Sunday Morning Coming On November 17, 2013Posted by Mark Folse in cryptic envelopment, New Orleans, The Narrative, The Typist, Toulouse Street.
It’s a sad, gray Cowboy Junkies sort of Sunday in a tire-hiss trance on the chicory and La Llave speedball speedway for an early airport run. You couldn’t ask for more charming company than Annabel and Linea, lovely twenty-somethings homeward bound to the Netherlands and Sweden but everyone is subdued by the hypnotic nod of the songs, by the hour, by the crack up of last night’s well-intentioned going away party.
“Did you talk to [her]?” Linea asks on the way to pick up Annabel.
“Texts I’d been better off not replying to,” I say.
More silence, and more on the ride out from [her] house after picking up Annabel.
The mostly empty highway funnels into confusion at the terminal, and they are both leaving on far Concourse D. I slide like the Junkies steel guitar through the maze of taxis and pull up to the curb. I lift out Linea’s single bag, suggest she could give my daughter packing lessons, then hoist Annabel’s book-stuffed duffel carefully to the pavement.
“Three kisses,” Annabel says when I give her the traditional Dutch greeting and farewell. I forget my rehearsed bit of Dutch for goodbye and we both just smile. They begin to roll their bags away and are suddenly bubbly, two young women bound for home. I climb back into the car, distracted enough to miss my turn and find myself on Airline Highway. I take the next light back onto the airport road and toward the city. Gray skies above, wet gray concrete below but I find a tranquility in the quiet music and the unfolding roadway.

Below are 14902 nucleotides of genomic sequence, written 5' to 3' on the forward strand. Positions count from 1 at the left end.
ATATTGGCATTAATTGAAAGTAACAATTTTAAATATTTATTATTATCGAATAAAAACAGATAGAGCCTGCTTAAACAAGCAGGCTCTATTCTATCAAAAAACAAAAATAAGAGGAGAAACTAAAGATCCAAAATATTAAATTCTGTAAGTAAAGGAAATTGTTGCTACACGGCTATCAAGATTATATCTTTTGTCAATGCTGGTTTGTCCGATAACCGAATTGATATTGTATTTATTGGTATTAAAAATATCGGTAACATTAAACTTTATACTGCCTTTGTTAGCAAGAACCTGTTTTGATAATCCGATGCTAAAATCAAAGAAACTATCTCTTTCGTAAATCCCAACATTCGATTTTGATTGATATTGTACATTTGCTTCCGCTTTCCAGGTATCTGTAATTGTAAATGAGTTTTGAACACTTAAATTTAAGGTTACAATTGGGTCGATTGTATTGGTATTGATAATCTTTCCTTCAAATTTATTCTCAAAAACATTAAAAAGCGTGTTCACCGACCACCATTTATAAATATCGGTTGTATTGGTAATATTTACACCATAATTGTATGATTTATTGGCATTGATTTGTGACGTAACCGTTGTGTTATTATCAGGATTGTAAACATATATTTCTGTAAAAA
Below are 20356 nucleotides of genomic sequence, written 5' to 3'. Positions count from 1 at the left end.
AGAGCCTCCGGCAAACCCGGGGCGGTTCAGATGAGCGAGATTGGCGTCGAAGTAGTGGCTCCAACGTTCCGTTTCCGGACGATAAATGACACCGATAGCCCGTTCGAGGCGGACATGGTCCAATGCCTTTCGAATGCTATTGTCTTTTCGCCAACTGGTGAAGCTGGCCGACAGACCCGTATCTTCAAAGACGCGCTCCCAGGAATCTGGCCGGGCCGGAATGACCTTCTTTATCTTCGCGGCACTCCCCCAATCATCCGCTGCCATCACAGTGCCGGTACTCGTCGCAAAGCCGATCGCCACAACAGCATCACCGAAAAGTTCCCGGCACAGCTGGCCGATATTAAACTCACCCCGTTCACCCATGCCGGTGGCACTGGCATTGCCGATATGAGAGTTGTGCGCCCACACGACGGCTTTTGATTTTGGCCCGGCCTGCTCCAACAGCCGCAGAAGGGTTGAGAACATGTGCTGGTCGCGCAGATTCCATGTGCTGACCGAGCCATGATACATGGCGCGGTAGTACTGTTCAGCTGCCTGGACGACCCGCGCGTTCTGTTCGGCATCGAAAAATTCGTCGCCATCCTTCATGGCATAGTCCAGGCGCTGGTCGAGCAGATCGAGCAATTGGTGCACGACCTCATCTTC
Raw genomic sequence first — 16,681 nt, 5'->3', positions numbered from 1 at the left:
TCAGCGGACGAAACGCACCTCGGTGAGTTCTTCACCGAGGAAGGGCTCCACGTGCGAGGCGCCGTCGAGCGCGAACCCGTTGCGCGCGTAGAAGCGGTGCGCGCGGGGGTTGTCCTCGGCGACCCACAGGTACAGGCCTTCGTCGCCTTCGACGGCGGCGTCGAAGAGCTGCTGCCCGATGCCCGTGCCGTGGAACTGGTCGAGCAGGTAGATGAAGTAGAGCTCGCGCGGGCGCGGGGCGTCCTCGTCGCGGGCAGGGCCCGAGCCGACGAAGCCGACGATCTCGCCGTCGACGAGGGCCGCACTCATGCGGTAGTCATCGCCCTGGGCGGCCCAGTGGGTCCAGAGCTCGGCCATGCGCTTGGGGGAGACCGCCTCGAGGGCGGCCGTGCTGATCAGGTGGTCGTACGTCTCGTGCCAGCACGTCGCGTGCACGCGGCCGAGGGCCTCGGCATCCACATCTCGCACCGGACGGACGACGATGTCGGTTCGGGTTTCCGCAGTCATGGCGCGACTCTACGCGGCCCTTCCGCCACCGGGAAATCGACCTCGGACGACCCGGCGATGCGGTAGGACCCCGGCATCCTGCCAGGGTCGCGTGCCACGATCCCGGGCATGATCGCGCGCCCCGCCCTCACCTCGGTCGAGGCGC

There is an early morning apology in my phone, but I decide to deal with that later. I have much to do today, and am thankful for a good reason not to have snooze-bared myself until noon. Just a whiff of the young women’s excitement is a perfect leaven for the gray day and the Junkies roll an easy groove to laundry and an annotated bibliography. There is just a bit of blue visible over the lake at the edge of the clouds.